Tourism, tourism, tourism. They say festivals are created to promote culture and art, but really it's just a vehicle for more tourists. Why else would so many festivals start up right after the peak tourist season? From September 25-October 5 is the Reykjavik International Film Festival, then there is an art festival and right after that the Iceland Airwaves music festival.
Well, in any case, I'm taking full advantage of the film festival. My past roommates must know how much I watch films, and I have always wanted to go to the Toronto festival.
Yesterday evening I went to see a Bosnian film called Snijeg (Snow). The descriptions of the movies in the programme are so bad that after you read them, you have no idea what the movie is about afterwards. Then again, maybe the writers are trying to be witty and hide most of the plot lines. There is always imdb.com as a back-up plot checker but where is the fun in that? The description for Snow in the program basically said that I was going to see a movie about an isolated town. As I was walking to the cinema with someone (who was going to see another movie - why would anyone want to watch a film with such a horrible description?), we both joked about the movie I was going to see. I love taking chances at unknown movies, even though they may turn out to be really boring, which is what a failed movie is in my eyes.
Not all the seats in the theatre filled up, but the theatre wasn't completely empty either, as I had expected it to be. For the next two hours, What unfolded before me was a film that has changed my view of the world, and I think that is what films are about. I've seen other movies about the situation in Bosnia, but this one in particular was very moving, to say the least. That is all I will say about it since you should go see it for yourself if or when it comes to a theatre near you. As an added bonus, the co-writer of the script came and did a Q&A session afterwards. That was a real treat.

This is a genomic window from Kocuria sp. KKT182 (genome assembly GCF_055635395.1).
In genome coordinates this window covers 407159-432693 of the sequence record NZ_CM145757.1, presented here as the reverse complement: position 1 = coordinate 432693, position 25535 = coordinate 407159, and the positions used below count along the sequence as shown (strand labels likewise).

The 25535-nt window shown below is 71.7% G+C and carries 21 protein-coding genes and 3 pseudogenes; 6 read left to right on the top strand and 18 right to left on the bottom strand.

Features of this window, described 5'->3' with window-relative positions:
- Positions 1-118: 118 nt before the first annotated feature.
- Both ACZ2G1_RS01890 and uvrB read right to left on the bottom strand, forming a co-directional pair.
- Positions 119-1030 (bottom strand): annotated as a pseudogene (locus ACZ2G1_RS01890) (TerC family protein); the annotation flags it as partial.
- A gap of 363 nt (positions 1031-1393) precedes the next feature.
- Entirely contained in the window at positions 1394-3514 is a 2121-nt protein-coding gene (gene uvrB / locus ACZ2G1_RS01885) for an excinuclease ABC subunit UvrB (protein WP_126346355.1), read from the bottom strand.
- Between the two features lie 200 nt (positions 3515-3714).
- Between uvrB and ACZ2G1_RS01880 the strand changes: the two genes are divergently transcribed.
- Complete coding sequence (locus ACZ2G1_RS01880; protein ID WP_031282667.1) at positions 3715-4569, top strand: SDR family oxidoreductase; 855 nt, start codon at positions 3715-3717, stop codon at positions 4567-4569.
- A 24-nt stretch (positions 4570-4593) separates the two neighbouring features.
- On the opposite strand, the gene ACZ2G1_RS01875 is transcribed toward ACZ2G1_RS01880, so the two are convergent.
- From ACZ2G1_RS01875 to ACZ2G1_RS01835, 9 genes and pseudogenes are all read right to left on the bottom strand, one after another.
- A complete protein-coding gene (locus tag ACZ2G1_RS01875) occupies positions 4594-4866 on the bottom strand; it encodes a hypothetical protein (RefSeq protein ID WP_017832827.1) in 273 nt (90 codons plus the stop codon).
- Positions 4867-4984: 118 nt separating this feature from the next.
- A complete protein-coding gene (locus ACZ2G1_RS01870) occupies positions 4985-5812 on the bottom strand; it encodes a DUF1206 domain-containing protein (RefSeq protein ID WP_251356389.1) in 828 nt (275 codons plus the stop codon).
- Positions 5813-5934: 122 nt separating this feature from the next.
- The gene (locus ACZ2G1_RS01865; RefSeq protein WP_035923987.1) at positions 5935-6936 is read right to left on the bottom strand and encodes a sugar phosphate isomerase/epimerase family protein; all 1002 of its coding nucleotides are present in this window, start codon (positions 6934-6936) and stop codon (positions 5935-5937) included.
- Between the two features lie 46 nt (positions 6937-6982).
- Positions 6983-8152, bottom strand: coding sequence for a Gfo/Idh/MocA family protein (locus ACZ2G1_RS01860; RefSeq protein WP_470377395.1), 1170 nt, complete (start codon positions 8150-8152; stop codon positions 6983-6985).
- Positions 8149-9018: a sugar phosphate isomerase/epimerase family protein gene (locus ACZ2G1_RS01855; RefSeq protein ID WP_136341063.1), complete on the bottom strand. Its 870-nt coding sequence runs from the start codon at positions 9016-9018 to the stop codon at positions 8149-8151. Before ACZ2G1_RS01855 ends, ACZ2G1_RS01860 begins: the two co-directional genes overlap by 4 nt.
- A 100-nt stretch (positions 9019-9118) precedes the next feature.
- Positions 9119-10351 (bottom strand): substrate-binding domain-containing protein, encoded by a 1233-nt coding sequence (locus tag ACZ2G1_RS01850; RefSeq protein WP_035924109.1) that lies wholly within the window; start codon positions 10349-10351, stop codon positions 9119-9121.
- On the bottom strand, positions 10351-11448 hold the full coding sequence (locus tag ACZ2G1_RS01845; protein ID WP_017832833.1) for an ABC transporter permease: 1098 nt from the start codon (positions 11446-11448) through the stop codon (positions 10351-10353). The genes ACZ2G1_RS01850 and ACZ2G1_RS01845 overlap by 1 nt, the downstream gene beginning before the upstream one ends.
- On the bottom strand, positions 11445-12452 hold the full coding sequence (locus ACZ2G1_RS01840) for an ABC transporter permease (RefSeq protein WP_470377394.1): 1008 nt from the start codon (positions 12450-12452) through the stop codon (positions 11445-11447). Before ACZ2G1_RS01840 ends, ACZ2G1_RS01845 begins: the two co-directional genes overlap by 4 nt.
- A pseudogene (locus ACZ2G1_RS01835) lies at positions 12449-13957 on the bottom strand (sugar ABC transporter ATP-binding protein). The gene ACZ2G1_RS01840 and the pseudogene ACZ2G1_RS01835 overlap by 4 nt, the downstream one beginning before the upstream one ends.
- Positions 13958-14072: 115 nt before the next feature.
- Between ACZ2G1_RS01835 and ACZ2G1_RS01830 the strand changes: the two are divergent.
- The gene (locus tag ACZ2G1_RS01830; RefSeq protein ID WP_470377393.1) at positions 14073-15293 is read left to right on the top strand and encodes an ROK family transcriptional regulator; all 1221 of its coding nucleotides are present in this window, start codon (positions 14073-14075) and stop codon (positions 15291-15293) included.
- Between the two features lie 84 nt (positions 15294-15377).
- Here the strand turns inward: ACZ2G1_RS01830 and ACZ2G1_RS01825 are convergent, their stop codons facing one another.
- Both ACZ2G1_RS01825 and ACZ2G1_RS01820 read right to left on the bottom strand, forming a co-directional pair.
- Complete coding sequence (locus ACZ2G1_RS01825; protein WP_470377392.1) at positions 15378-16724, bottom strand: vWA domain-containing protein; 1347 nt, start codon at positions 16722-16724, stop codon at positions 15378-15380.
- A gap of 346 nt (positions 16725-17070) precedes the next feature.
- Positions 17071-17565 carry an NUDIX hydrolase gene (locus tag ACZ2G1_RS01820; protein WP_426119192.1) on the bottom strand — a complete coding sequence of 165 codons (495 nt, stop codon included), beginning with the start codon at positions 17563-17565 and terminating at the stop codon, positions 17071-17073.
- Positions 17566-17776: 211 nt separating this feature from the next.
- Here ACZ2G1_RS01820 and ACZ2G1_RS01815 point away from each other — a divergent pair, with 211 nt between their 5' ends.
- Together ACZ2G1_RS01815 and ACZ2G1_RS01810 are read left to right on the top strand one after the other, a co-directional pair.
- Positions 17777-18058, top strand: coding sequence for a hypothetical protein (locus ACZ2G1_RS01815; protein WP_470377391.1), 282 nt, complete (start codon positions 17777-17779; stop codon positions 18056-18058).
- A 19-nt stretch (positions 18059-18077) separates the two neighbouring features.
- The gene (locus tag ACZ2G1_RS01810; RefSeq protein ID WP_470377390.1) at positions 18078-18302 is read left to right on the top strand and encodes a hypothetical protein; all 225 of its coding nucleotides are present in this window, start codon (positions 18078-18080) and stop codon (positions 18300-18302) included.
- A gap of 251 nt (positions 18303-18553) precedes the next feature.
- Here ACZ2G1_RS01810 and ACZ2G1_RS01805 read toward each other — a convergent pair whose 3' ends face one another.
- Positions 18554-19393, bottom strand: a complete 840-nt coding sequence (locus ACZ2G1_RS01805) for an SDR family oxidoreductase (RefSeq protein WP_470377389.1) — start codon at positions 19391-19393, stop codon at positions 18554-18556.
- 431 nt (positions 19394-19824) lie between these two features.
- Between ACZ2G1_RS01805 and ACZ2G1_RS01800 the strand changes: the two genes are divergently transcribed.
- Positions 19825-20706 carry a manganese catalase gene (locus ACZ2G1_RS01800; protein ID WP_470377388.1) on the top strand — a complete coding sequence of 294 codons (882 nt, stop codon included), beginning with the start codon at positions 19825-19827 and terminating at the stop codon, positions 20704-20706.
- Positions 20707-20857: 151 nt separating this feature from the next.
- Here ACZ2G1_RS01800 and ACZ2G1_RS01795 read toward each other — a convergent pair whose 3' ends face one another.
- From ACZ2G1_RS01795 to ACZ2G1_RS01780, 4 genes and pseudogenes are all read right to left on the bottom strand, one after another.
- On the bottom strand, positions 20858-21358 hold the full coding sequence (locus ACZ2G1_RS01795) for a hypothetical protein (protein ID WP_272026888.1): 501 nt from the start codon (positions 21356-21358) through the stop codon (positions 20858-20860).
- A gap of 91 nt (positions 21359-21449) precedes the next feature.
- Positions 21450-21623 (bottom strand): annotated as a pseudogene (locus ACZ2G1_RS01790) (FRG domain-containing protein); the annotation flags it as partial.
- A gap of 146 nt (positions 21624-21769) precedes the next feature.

Now to put this in an Icelandic context. The festival in Reykjavík isn´t as glamorous as the TIFF, but it isn't as expensive, either. Their theatres aren't as crowded as the festival in Toronto would be, so you could still get a seat right before the show and don't have to stand hours waiting in line. I lament the fact that the subtitles are all in English, as is most of the advertising and even the festival name, but that opens up many more doors. There are many movies, probably not as many as TIFF, but enough to satisfy everyone's taste. It's smaller, more personal, just like everything else in what people keep calling the Land of Ice.